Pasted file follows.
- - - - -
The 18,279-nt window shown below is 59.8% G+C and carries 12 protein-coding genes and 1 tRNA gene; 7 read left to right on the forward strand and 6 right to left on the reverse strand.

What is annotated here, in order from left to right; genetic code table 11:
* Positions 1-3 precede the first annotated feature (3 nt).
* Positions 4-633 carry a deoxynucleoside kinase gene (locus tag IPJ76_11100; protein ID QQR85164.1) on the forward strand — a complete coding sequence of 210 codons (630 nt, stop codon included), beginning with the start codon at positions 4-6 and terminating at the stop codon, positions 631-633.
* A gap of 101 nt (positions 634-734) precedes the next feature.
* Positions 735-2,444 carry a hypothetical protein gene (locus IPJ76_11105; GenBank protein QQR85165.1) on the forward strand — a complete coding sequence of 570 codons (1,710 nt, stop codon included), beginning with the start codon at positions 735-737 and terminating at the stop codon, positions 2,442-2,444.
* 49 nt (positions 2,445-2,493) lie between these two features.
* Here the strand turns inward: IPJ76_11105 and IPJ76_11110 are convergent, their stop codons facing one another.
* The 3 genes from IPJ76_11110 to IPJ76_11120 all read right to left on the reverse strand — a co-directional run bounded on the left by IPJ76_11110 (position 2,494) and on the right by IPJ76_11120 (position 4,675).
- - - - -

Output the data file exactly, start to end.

The 18,279-nt window shown below is 59.8% G+C and carries 12 protein-coding genes and 1 tRNA gene; 7 read left to right on the forward strand and 6 right to left on the reverse strand.

What is annotated here, in order from left to right; genetic code table 11:
* Positions 1-3 precede the first annotated feature (3 nt).
* Positions 4-633 carry a deoxynucleoside kinase gene (locus tag IPJ76_11100; protein ID QQR85164.1) on the forward strand — a complete coding sequence of 210 codons (630 nt, stop codon included), beginning with the start codon at positions 4-6 and terminating at the stop codon, positions 631-633.
* A gap of 101 nt (positions 634-734) precedes the next feature.
* Positions 735-2,444 carry a hypothetical protein gene (locus IPJ76_11105; GenBank protein QQR85165.1) on the forward strand — a complete coding sequence of 570 codons (1,710 nt, stop codon included), beginning with the start codon at positions 735-737 and terminating at the stop codon, positions 2,442-2,444.
* 49 nt (positions 2,445-2,493) lie between these two features.
* Here the strand turns inward: IPJ76_11105 and IPJ76_11110 are convergent, their stop codons facing one another.
* The 3 genes from IPJ76_11110 to IPJ76_11120 all read right to left on the reverse strand — a co-directional run bounded on the left by IPJ76_11110 (position 2,494) and on the right by IPJ76_11120 (position 4,675).